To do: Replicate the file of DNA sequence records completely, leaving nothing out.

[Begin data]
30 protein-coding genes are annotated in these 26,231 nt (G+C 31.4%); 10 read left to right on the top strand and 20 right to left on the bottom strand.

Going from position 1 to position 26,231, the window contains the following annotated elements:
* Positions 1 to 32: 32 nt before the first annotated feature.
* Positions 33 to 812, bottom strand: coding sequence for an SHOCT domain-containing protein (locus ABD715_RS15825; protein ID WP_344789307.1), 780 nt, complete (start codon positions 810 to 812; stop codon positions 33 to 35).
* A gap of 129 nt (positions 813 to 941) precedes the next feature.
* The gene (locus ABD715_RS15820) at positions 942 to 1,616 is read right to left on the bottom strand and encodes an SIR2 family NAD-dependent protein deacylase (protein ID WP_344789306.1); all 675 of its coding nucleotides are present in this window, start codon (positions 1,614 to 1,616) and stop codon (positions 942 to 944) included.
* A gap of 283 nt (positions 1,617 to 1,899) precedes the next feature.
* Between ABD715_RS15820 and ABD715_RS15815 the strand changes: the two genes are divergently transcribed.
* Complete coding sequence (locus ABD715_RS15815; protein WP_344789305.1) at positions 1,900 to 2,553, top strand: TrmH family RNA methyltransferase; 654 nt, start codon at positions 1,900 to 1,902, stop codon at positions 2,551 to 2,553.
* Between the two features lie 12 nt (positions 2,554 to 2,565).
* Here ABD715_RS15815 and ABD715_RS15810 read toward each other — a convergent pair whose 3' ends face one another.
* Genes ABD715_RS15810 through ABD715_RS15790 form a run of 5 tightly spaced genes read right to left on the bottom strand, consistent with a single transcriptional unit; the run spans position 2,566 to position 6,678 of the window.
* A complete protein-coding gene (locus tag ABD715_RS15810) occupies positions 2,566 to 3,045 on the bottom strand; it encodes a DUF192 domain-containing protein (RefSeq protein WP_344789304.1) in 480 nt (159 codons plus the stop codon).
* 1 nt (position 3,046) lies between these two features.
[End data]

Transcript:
30 protein-coding genes are annotated in these 26,231 nt (G+C 31.4%); 10 read left to right on the top strand and 20 right to left on the bottom strand.

Going from position 1 to position 26,231, the window contains the following annotated elements:
* Positions 1 to 32: 32 nt before the first annotated feature.
* Positions 33 to 812, bottom strand: coding sequence for an SHOCT domain-containing protein (locus ABD715_RS15825; protein ID WP_344789307.1), 780 nt, complete (start codon positions 810 to 812; stop codon positions 33 to 35).
* A gap of 129 nt (positions 813 to 941) precedes the next feature.
* The gene (locus ABD715_RS15820) at positions 942 to 1,616 is read right to left on the bottom strand and encodes an SIR2 family NAD-dependent protein deacylase (protein ID WP_344789306.1); all 675 of its coding nucleotides are present in this window, start codon (positions 1,614 to 1,616) and stop codon (positions 942 to 944) included.
* A gap of 283 nt (positions 1,617 to 1,899) precedes the next feature.
* Between ABD715_RS15820 and ABD715_RS15815 the strand changes: the two genes are divergently transcribed.
* Complete coding sequence (locus ABD715_RS15815; protein WP_344789305.1) at positions 1,900 to 2,553, top strand: TrmH family RNA methyltransferase; 654 nt, start codon at positions 1,900 to 1,902, stop codon at positions 2,551 to 2,553.
* Between the two features lie 12 nt (positions 2,554 to 2,565).
* Here ABD715_RS15815 and ABD715_RS15810 read toward each other — a convergent pair whose 3' ends face one another.
* Genes ABD715_RS15810 through ABD715_RS15790 form a run of 5 tightly spaced genes read right to left on the bottom strand, consistent with a single transcriptional unit; the run spans position 2,566 to position 6,678 of the window.
* A complete protein-coding gene (locus tag ABD715_RS15810) occupies positions 2,566 to 3,045 on the bottom strand; it encodes a DUF192 domain-containing protein (RefSeq protein WP_344789304.1) in 480 nt (159 codons plus the stop codon).
* 1 nt (position 3,046) lies between these two features.